Evidence of the laboratory benefits of hydroxyurea and its clinical efficacy in reducing acute vaso-occlusive events in adults and children with sickle cell anemia has accumulated for more than 15 years. A definitive clinical trial showing that hydroxyurea can also prevent organ damage might support widespread use of the drug at an early age. BABY HUG is a randomized, double-blind placebo-controlled trial to test whether treating young children ages 9 to 17 months at entry with a liquid preparation of hydroxyurea (20 mg/kg/day for two years) can decrease organ damage in the kidneys and spleen by at least 50%. Creation of BABY HUG entailed unique challenges and opportunities. Although protection of brain function might be considered a more compelling endpoint, preservation of spleen and renal function has clinical relevance, and significant treatment effects might be discernable within the mandated sample size of two hundred. Concerns about unanticipated severe toxicity and burdensome testing and monitoring requirements were addressed in part by an internal Feasibility and Safety Pilot Study, the successful completion of which was required prior to enrolling a larger number of children on the protocol. Concerns over recruitment of potentially vulnerable subjects were allayed by inclusion of a research subject advocate, or ombudsman. Finally, maintenance of blinding of research personnel was aided by inclusion of an unblinded primary endpoint person, charged with transmitting endpoint data and monitoring blood work locally for toxicity. (ClinicalTrials.gov number,NCT00006400)
hydroxyurea; clinical trial; infants; sickle cell
To estimate whether the association between nevirapine (NVP) and hepatotoxicity differs according to pregnancy status in HIV-infected women.
This analysis included HIV-infected pregnant women on ART from two multicenter, prospective cohorts: The Women and Infants Transmission Study (WITS) and the International Maternal Pediatric Adolescent AIDS Clinical Trials (IMPAACT) protocol P1025 and HIV-infected non-pregnant women from one multicenter, prospective cohort: The Women’s Interagency HIV Study (WIHS). Using multivariate Cox proportional hazards regression, the interaction between NVP and pregnancy status in terms of hepatotoxicity was investigated. NVP use was dichotomized as use or no use and was further categorized according to ART exposure history. We investigated two outcomes: any liver enzyme elevation (LEE) (grade 1-4) and severe LEE (grade 3-4).
Data on 2050 HIV-infected women taking ART were included, 1229 (60.0%) pregnant and 821 (40.0%) non-pregnant. Among the pregnant women, 174 (14.2%) developed any LEE and 15 (1.2%) developed severe LEE as compared to 75 (9.1%) and 5 (0.6%) respectively of the non-pregnant women. In multivariate adjusted models, NVP was not significantly associated with risk of LEE regardless of pregnancy status; however, pregnancy was associated with an increased risk of any LEE (RR 4.7, CI 3.4 – 6.5) and severe LEE (RR 3.8, CI 1.3 – 11.1). The association of pregnancy and LEE was seen regardless of prior ART and NVP exposure history.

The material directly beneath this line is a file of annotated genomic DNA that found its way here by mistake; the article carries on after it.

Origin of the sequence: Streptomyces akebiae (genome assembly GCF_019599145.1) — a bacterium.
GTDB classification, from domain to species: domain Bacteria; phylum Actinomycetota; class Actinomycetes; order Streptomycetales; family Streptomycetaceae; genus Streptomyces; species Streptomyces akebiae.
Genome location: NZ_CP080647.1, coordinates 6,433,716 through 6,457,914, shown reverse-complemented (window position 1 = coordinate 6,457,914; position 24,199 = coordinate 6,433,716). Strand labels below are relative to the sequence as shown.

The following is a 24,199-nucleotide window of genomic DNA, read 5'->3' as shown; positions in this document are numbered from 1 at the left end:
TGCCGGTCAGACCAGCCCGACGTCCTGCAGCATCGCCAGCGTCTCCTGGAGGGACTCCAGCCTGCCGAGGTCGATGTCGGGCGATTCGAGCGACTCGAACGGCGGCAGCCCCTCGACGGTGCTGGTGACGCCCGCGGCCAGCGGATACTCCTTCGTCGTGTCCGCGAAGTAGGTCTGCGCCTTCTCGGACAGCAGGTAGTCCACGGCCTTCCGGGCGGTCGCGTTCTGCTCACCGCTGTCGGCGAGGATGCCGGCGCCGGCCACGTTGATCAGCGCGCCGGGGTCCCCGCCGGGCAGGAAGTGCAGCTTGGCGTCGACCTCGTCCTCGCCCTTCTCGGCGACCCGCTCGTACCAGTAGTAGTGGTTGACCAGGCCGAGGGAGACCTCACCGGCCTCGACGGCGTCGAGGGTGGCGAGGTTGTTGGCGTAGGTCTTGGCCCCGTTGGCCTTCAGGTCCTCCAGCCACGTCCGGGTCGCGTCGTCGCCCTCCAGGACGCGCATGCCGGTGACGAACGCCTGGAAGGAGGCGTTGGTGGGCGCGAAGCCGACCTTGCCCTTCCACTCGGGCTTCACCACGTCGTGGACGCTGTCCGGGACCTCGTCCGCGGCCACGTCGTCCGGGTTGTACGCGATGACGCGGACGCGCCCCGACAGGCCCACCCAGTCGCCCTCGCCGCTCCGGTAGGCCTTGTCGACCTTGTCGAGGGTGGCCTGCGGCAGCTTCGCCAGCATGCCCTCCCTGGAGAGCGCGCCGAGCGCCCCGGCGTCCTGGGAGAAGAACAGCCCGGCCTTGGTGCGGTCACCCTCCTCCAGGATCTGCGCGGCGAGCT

No significant association between NVP and LEE was observed regardless of pregnancy status, but pregnancy was significantly associated with increased hepatotoxocity in HIV-infected women.
AIDS; antiretroviral therapy; hepatotoxicity; HIV; nevirapine; pregnancy; women
Airway hyperresponsiveness is the ability of airways to narrow excessively in response to inhaled stimuli and is a key feature of asthma. Airway inflammation and ventilation heterogeneity have been separately shown to be associated with airway hyperresponsiveness. A study was undertaken to establish whether ventilation heterogeneity is associated with airway hyperresponsiveness independently of airway inflammation in subjects with asthma and to determine the effect of inhaled corticosteroids on this relationship.
Airway inflammation was measured in 40 subjects with asthma by exhaled nitric oxide, ventilation heterogeneity by multiple breath nitrogen washout and airway hyperresponsiveness by methacholine challenge. In 18 of these subjects with uncontrolled symptoms, measurements were repeated after 3 months of treatment with inhaled beclomethasone dipropionate.
At baseline, airway hyperresponsiveness was independently predicted by airway inflammation (partial r2 = 0.20, p<0.001) and ventilation heterogeneity (partial r2 = 0.39, p<0.001). Inhaled corticosteroid treatment decreased airway inflammation (p = 0.002), ventilation heterogeneity (p = 0.009) and airway hyperresponsiveness (p<0.001). After treatment, ventilation heterogeneity was the sole predictor of airway hyperresponsiveness (r2 = 0.64, p<0.001).
Baseline ventilation heterogeneity is a strong predictor of airway hyperresponsiveness, independent of airway inflammation in subjects with asthma. Its persistent relationship with airway hyperresponsiveness following anti‐inflammatory treatment suggests that it is an important independent determinant of airway hyperresponsiveness. Normalisation of ventilation heterogeneity is therefore a potential goal of treatment that may lead to improved long‐term outcomes.
Concern for potential adverse effects of antiretroviral (ARV) chemotherapy used to prevent mother-to-child HIV transmission has led the US Public Health Service to recommend long-term follow-up of ARV-exposed children. Nucleoside reverse transcriptase inhibitor ARV agents can inhibit DNA polymerase γ, impairing mitochondrial DNA (mtDNA) synthesis and resulting in depletion or dysfunction.